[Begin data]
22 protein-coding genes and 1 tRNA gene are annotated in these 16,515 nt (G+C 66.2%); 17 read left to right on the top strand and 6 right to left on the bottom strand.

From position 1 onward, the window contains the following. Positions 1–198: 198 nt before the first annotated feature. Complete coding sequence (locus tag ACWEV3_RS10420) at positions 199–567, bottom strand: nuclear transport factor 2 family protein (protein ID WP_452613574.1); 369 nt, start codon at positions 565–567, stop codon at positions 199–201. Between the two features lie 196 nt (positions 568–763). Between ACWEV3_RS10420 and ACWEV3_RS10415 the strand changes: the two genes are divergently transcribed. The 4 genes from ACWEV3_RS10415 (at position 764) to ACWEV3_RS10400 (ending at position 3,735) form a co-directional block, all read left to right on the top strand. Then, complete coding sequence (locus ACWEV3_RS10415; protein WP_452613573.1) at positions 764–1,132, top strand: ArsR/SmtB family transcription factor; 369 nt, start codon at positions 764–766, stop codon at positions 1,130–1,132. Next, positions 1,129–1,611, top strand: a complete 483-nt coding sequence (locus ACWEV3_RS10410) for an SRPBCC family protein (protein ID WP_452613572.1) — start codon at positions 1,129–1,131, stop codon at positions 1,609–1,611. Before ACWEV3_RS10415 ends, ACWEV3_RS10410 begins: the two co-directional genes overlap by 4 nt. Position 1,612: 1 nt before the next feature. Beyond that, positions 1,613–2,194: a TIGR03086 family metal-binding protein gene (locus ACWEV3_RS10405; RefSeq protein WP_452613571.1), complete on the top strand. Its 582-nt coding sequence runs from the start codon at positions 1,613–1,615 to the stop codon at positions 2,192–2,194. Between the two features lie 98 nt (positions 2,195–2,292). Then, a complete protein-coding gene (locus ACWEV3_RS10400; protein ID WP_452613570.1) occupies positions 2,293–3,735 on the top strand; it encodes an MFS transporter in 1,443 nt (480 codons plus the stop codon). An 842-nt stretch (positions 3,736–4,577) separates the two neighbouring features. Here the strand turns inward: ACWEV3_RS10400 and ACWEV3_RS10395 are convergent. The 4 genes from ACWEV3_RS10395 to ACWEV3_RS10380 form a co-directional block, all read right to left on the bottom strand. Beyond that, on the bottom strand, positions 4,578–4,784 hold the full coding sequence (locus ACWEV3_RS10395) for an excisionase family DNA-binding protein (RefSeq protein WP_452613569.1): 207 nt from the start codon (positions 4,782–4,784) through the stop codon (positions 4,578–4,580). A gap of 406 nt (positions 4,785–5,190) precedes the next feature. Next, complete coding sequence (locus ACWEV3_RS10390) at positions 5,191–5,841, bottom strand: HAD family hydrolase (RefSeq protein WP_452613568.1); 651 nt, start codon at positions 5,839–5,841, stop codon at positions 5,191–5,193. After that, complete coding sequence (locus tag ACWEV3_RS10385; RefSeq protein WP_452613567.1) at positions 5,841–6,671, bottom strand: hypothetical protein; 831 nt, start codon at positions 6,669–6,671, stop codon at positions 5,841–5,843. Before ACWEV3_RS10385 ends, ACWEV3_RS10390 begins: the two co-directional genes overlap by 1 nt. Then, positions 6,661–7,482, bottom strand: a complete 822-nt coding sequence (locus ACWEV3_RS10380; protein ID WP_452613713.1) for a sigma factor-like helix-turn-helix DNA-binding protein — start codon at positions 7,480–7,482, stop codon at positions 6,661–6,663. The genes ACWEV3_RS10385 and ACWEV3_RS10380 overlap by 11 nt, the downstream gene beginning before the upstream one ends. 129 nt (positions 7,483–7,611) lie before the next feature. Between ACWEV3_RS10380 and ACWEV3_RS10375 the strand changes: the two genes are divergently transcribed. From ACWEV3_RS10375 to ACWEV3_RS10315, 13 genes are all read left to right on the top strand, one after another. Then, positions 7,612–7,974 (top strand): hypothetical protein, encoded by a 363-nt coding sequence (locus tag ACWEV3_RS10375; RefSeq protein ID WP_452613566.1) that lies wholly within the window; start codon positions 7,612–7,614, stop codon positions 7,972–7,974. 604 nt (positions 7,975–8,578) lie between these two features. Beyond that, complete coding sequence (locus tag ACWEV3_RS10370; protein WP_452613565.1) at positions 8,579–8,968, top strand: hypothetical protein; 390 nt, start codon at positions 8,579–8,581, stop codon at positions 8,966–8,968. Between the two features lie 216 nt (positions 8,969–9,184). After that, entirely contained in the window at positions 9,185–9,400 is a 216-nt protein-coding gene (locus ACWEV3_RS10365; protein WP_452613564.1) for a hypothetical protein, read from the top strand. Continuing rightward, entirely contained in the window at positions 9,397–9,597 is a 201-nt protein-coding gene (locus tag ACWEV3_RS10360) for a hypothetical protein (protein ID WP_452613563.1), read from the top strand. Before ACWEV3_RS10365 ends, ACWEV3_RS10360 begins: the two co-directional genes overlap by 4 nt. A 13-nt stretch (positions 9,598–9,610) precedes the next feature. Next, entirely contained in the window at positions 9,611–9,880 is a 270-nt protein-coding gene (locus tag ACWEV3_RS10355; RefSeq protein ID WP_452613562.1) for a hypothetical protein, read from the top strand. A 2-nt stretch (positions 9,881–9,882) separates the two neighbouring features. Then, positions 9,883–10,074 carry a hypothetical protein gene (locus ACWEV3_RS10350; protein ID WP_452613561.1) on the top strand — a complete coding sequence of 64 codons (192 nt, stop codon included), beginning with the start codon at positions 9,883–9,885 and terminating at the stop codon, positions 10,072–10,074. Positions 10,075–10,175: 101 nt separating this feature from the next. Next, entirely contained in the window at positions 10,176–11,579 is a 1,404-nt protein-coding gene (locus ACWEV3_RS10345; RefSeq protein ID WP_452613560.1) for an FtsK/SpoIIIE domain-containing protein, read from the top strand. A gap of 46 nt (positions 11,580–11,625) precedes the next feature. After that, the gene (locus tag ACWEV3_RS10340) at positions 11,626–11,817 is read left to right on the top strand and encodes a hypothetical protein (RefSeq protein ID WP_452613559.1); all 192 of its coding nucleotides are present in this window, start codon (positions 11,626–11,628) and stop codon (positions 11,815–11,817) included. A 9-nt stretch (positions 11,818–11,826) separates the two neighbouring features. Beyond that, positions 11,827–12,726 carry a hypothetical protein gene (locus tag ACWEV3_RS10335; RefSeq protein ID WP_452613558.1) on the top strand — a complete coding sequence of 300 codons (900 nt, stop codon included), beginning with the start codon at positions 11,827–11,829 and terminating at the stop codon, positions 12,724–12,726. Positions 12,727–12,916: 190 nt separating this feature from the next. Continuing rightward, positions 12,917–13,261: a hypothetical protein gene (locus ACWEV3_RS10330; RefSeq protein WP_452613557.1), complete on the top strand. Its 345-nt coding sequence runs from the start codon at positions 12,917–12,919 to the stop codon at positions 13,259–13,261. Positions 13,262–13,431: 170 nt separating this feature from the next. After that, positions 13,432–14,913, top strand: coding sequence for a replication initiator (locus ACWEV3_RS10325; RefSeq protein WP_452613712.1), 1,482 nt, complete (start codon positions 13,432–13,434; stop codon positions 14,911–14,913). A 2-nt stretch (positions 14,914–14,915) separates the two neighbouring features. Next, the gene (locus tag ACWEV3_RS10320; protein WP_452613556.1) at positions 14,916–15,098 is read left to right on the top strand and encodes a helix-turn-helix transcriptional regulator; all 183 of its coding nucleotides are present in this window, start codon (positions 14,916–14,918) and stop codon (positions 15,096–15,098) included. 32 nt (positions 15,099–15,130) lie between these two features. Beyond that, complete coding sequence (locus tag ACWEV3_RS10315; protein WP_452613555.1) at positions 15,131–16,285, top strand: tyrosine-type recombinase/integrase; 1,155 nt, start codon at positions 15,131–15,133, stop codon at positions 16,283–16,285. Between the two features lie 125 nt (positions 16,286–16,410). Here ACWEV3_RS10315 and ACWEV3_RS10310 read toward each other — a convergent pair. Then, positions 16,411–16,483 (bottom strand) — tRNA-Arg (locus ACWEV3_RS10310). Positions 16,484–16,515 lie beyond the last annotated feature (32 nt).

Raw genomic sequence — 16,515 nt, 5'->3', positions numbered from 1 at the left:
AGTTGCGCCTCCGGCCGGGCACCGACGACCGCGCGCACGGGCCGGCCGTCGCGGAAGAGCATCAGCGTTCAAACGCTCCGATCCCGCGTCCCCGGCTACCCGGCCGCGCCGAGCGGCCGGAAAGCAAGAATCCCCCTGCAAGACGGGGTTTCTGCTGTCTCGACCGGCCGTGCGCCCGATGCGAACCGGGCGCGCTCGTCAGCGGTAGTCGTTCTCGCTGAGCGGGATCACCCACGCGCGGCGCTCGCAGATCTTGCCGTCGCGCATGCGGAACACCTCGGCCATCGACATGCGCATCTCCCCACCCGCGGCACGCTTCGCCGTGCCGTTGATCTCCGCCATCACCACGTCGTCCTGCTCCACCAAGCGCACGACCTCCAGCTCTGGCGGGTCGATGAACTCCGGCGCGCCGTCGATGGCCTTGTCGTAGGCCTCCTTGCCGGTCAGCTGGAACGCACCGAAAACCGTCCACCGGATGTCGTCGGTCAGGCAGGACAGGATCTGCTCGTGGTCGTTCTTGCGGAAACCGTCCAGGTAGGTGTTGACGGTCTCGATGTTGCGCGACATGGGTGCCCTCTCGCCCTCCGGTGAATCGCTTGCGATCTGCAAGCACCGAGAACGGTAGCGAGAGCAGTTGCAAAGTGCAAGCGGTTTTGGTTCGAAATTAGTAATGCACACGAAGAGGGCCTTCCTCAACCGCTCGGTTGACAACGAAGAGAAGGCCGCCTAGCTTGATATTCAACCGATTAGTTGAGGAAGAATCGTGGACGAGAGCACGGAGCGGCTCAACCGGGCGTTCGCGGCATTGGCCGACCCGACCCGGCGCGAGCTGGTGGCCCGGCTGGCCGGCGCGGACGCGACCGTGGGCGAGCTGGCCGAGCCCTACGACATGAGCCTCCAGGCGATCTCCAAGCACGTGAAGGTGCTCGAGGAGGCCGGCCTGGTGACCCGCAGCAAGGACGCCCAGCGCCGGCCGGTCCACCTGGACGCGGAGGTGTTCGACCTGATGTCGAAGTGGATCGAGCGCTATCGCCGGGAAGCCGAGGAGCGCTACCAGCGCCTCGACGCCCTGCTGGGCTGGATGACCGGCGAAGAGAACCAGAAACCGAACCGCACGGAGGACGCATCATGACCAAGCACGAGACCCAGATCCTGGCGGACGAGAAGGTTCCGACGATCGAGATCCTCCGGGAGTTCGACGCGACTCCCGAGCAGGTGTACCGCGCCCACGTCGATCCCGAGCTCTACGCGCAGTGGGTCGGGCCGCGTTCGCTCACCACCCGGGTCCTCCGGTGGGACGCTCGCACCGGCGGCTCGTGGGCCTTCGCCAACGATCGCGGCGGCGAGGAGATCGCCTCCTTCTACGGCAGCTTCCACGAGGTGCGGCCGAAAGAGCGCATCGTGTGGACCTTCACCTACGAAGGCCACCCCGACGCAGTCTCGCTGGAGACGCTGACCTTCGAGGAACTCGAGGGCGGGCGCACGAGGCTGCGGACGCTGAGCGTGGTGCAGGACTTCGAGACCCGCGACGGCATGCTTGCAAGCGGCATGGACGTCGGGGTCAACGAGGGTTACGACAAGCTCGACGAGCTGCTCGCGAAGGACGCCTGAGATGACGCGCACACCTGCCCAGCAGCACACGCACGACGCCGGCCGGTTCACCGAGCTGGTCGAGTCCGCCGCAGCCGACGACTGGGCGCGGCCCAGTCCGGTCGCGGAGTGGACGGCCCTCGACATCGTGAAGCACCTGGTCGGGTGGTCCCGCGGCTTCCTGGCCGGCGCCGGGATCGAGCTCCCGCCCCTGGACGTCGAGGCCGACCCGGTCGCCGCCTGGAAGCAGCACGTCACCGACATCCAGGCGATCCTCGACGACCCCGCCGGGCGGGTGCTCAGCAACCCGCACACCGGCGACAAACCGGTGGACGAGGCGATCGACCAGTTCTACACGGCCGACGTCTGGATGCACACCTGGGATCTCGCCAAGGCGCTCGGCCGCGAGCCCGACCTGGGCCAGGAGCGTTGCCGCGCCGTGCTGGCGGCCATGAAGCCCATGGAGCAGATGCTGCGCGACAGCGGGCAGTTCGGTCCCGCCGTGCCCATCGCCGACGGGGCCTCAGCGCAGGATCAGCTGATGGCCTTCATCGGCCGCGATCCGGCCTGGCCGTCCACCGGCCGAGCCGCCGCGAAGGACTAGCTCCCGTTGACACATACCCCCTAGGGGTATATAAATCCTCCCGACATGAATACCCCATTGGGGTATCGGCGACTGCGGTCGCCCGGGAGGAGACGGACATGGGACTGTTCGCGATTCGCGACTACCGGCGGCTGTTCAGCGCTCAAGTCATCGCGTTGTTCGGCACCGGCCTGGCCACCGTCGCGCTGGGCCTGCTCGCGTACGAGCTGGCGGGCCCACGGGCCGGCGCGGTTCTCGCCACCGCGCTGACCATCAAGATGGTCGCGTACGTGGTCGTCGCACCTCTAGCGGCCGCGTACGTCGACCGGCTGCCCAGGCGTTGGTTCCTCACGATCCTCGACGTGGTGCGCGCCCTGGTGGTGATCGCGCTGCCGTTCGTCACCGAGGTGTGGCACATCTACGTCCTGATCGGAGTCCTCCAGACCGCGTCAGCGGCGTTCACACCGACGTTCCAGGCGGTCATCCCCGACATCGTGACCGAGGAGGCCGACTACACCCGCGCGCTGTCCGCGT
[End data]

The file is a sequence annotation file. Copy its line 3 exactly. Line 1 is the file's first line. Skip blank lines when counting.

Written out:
Raw genomic sequence — 16,515 nt, 5'->3', positions numbered from 1 at the left: